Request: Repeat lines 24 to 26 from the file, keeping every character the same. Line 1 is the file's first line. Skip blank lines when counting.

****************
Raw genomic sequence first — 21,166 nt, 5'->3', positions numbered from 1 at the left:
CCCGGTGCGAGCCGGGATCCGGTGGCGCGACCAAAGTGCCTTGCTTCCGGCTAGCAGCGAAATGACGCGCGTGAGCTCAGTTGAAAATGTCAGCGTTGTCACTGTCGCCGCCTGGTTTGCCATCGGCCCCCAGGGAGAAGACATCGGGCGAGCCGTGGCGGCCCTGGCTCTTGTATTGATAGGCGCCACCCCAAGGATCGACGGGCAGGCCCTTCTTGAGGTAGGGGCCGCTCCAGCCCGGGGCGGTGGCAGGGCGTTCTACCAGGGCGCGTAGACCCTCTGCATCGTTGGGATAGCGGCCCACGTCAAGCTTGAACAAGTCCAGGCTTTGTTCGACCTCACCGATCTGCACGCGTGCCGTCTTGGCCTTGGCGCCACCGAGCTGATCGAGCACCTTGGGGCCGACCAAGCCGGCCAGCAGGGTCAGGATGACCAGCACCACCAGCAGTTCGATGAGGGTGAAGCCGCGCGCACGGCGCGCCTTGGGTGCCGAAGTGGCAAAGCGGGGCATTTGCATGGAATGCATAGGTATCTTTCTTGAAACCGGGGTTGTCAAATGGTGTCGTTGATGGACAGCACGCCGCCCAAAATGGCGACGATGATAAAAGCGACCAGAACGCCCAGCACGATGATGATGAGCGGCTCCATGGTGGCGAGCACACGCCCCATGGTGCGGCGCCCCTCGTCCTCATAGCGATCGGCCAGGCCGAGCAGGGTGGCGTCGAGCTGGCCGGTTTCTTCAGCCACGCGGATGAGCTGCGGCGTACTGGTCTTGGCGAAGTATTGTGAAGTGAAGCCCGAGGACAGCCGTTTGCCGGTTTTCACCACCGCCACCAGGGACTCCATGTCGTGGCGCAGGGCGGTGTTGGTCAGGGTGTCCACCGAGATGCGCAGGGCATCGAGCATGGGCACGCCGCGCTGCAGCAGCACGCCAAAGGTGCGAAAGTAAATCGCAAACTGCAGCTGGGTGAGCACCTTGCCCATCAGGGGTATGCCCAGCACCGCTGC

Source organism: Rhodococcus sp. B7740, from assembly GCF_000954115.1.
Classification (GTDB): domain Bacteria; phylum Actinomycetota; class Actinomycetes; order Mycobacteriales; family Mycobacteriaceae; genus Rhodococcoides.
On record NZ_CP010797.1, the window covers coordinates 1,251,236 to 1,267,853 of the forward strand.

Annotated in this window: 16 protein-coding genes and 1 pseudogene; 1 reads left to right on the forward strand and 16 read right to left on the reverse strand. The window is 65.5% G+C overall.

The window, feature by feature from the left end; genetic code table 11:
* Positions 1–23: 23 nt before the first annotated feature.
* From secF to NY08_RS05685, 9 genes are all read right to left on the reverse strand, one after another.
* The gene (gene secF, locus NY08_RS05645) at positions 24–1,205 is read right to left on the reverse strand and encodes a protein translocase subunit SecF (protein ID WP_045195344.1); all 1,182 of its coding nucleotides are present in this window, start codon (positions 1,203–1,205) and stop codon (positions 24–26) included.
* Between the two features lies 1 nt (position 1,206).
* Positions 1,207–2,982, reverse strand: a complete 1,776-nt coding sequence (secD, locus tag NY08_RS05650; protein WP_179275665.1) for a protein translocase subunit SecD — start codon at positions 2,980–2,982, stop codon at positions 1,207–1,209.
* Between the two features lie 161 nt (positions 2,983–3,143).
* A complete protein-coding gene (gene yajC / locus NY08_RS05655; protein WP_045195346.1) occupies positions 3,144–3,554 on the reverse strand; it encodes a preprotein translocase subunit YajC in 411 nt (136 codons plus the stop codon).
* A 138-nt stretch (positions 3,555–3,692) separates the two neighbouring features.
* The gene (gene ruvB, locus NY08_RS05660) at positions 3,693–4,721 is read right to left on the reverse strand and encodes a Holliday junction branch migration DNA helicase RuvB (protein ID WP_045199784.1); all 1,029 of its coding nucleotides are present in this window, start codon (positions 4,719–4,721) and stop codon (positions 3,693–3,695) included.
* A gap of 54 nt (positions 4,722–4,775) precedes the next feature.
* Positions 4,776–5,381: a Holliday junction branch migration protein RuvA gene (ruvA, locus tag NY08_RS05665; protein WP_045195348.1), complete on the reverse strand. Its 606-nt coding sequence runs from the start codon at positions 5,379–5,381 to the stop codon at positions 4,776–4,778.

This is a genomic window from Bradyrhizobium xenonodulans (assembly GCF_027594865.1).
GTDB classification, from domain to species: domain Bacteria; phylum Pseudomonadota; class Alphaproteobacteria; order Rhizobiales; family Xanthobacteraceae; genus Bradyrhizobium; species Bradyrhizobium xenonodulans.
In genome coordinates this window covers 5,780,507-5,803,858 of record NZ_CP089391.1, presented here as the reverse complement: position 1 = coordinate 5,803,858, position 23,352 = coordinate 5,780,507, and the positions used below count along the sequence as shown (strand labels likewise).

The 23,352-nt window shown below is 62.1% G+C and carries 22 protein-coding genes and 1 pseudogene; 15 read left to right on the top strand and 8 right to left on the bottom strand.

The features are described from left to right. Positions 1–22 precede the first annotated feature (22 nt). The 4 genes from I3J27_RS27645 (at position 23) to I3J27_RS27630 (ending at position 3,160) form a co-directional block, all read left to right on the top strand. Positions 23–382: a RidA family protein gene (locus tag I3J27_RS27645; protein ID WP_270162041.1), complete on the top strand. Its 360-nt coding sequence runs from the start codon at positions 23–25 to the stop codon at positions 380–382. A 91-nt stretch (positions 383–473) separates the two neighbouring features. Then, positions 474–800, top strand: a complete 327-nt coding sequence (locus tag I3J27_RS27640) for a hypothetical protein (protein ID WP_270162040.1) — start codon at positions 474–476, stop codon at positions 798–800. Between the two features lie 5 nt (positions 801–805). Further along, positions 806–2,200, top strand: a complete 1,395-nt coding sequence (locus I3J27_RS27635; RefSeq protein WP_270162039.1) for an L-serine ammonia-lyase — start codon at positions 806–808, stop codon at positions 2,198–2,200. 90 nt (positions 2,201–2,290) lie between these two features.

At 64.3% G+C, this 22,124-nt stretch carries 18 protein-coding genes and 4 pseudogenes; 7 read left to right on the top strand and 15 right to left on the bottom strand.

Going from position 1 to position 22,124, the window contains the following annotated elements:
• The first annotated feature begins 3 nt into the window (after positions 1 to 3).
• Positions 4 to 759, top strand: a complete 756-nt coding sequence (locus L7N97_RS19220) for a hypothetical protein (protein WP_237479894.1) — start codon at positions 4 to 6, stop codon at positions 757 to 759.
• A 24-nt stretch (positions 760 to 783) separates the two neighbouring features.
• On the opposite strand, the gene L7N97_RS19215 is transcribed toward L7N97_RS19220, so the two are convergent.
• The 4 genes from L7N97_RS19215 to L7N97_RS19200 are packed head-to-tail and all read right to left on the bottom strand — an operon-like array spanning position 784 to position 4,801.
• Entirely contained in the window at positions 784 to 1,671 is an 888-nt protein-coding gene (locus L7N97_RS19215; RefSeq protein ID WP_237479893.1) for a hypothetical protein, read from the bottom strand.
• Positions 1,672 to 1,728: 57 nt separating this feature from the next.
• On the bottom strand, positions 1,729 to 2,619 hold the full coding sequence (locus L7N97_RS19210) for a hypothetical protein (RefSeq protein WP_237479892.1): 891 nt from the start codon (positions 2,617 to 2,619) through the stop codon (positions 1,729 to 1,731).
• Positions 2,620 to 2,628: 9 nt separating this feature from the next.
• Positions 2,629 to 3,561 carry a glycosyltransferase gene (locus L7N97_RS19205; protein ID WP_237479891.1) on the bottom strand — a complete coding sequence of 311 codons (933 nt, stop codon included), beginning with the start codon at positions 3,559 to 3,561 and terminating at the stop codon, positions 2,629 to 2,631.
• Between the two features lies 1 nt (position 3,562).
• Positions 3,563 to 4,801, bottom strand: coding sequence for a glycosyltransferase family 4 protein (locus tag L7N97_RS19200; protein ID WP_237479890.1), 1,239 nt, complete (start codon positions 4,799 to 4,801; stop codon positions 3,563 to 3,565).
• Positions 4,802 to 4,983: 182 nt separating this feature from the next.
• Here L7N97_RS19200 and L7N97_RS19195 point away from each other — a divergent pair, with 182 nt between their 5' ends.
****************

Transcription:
At 64.3% G+C, this 22,124-nt stretch carries 18 protein-coding genes and 4 pseudogenes; 7 read left to right on the top strand and 15 right to left on the bottom strand.

Going from position 1 to position 22,124, the window contains the following annotated elements:
• The first annotated feature begins 3 nt into the window (after positions 1 to 3).